I'm not going to spell it all out for you. You can use Google to find the addresses and websites on your own. I won’t baby you like the New York Times does


Josh stayed with me in Mountain View. The fold-out couch is always at your disposal.

Thursday, November 7, 2013


“Buy the ticket, take the ride.” (Hunter S. Thompson)
This weekend I took a party bus to Reno and back to dance for 7 hours. It’s the high point of my year. And I almost didn’t go.

I’m not proud that I hesitated. Looking back, I can’t believe it. I was afraid it would be boring on the bus. I was afraid I would be worn out afterwards. Sleep-deprived all week. 

Two weeks ago a young lady at the line dancing group invited me. She invited me again last week. Right in front of the trip organizer. And still I hesitated.

I told my buddy at work that I was thinking of taking a party bus to Reno to go line dancing. He said “no part of that sounds appealing to me.” Maybe I felt contrarian. Maybe I felt risky. Maybe the muse of Mr. Thompson grabbed me. Regardless, it was “challenge accepted.”

Saturday morning I got up before it was light out. The white load that I left in the dryer last night wasn’t dry. I needed it. Panic. I guess I’ll wake up my housemates. 

I drove half an hour southeast to the bus rendezvous with the sun rising in front of me. Gorgeous. And there were people there! The extrovert in me totally woke up. The young lady arrived and said “You’re already loving this, aren’t you.” Yes, I was. 

The bus seated 50 passengers and had 6 seats reserved for snacks, booze, and jello shots. Not to mention the overhead bins. One guy played the role of flight attendant. He mimed a safety announcement about seatbelts, exits, and oxygen masks. My friend was reminded of the new Virgin America flight safety video.

The organizer had activities planned for the whole 5-hour bus ride. I’ll call her the organizer. We got little goodie bags. They had raffle tickets, hug coupons, and bead necklaces. A few had lotto scratcher tickets. The games began. If you caught someone saying the word “drink” they had to give you their beads.

As soon as we got seated on the bus I could tell everyone was reverting to adolescence. The crazy t-shirt contest got started early, with several gals putting balloons under their shirts for an extra-busty effect. One of them had fake quintuple-D inserts covered by a thin t-shirt that read “wet t-shirt contest winner”. She accessorized with a viking helmet and fake blond braids.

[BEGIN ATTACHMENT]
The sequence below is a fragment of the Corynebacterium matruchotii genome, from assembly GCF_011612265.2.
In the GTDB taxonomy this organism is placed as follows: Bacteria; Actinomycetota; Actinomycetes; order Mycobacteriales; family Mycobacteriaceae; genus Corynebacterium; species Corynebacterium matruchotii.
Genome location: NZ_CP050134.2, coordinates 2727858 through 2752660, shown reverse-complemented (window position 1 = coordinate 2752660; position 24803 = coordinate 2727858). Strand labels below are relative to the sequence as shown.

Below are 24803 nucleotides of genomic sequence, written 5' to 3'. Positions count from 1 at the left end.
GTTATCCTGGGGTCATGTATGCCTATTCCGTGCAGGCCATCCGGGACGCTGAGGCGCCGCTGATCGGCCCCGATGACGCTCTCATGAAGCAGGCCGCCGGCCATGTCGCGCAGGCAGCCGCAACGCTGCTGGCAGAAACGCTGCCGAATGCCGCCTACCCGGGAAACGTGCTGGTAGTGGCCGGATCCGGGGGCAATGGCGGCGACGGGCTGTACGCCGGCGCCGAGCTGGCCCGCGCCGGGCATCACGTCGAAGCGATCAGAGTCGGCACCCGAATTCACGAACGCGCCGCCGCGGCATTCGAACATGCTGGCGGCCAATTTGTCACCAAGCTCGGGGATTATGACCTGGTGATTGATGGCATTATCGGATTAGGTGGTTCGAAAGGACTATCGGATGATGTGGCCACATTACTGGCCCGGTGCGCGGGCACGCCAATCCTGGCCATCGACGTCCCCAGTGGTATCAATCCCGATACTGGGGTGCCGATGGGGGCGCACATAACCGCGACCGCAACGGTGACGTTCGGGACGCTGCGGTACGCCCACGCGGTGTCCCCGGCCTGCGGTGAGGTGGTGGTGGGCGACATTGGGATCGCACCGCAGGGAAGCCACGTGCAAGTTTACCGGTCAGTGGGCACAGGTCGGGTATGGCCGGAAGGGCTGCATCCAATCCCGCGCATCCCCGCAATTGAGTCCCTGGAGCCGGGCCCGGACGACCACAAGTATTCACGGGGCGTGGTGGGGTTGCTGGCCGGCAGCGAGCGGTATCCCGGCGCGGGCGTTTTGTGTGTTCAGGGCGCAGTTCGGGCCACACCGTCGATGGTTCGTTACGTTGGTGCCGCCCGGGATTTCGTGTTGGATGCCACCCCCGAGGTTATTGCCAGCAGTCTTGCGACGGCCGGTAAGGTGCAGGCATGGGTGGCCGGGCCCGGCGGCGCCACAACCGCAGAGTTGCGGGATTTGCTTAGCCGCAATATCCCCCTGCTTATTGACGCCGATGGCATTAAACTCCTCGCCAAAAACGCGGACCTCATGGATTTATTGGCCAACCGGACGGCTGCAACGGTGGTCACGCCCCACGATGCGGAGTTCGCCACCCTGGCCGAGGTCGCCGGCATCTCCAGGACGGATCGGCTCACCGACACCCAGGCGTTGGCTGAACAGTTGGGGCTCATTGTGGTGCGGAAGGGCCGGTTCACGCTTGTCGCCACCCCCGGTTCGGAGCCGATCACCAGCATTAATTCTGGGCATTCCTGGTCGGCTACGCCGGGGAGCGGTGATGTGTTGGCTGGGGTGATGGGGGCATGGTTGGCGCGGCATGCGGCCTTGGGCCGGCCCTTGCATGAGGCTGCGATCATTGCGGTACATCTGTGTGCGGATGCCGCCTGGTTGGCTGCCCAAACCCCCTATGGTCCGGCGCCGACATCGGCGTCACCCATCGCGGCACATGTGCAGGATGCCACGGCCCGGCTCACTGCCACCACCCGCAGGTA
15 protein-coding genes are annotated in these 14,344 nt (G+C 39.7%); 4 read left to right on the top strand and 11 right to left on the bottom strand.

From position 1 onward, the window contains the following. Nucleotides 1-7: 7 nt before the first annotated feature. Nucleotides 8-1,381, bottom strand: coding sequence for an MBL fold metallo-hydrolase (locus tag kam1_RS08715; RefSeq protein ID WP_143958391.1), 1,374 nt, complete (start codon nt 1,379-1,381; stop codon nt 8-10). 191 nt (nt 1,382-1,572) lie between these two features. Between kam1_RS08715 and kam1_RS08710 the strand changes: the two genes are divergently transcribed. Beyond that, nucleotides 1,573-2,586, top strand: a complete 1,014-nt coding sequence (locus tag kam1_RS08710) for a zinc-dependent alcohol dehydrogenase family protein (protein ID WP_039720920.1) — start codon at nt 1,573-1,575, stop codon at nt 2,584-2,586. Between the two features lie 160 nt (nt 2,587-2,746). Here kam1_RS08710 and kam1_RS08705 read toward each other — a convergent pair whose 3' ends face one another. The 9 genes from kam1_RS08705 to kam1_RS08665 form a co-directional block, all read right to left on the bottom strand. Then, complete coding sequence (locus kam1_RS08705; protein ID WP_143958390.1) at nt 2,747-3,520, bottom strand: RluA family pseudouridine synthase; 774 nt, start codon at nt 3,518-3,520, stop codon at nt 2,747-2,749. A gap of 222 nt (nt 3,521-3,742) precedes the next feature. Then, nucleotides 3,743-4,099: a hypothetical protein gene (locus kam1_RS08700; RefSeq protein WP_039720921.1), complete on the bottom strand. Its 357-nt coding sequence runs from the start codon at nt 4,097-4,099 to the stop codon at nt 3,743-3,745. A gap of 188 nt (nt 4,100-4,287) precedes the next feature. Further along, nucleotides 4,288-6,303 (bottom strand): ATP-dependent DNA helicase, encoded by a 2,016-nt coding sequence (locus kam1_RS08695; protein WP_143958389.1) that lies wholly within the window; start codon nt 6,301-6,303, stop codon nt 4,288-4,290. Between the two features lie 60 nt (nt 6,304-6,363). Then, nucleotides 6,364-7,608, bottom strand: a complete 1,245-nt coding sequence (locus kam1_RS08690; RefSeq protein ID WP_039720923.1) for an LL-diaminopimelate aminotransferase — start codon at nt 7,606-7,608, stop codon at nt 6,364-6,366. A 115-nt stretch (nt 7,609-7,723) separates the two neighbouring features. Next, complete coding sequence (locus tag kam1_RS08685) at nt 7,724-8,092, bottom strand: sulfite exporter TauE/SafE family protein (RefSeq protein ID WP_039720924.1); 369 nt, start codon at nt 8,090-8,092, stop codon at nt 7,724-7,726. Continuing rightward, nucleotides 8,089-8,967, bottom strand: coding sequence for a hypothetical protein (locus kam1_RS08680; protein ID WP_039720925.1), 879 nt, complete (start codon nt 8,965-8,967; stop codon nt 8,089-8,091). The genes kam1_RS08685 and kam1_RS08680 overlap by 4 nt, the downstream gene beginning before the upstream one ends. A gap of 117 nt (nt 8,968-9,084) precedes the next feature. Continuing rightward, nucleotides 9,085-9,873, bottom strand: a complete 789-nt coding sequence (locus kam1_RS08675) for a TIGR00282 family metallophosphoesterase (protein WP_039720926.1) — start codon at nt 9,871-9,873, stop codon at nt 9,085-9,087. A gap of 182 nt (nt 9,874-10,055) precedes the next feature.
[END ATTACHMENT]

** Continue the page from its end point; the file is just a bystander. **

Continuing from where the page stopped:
An hour after departure, the fruit punch was passed around. It was frozen, and spiked. Hard. An hour later it was time for jello shots. Then we stopped at the Walmart in Vacaville. That’s french for cow-town. Or Italian. Had I already had that much to drink? The viking was riding in a Walmart shopping cart, standing up, like a voluptuous dragon boat. 

Some ladies bought sippy cups for their fruit punch. I asked what they were going to use them for. “We’re going to drink out of them.” I won beads and lost friends. “We thought you were a nice guy.” I guess not.

We stopped for lunch in old town Sacramento. It’s a touristy spot. The coffee shop had a chocolate chip cookie dough mocha on special. I got a double. 

We got back on the bus. We played a game where we learned interesting facts about people, like the couple that was in prison for 4 years. (They were in WWII internment camps.) We learned people’s nicknames. Boo Boo and Amberlicious were good ones. 

Pretty soon we were headed up into the Sierras. There was snow. There was the Donner Party memorial. There was a bathroom break. Then we were pulling into the parking lot of the Grand Sierra Hotel.

Amberlicious handed out bottles of Shock Top beer to me and Boo Boo as we wobbled through the lobby to check in. It was 4 pm. Or maybe it was 5. I was back downstairs in time for dinner at 6. Not that I was hungry at all. (Remember, 6 seats of snacks) 

I roamed around the casino after dinner. There was a booth where you could play tic-tac-toe against a chicken. It was behind plexiglass. For its safety. There was a little metal privacy shield so you couldn’t see which move it was going to peck. That chicken played for the tie every time.

The time to dance was approaching. I changed into a Nordstrom shirt, dark Levi’s and my 15-year old cowboy boots. We went to the “Wet” bar which had sheets of plexiglass with water pouring down them and waitresses younger than my boots. The latter were dressed in shimmery blue, clingy mini-skirty dresses, evoking mermaids.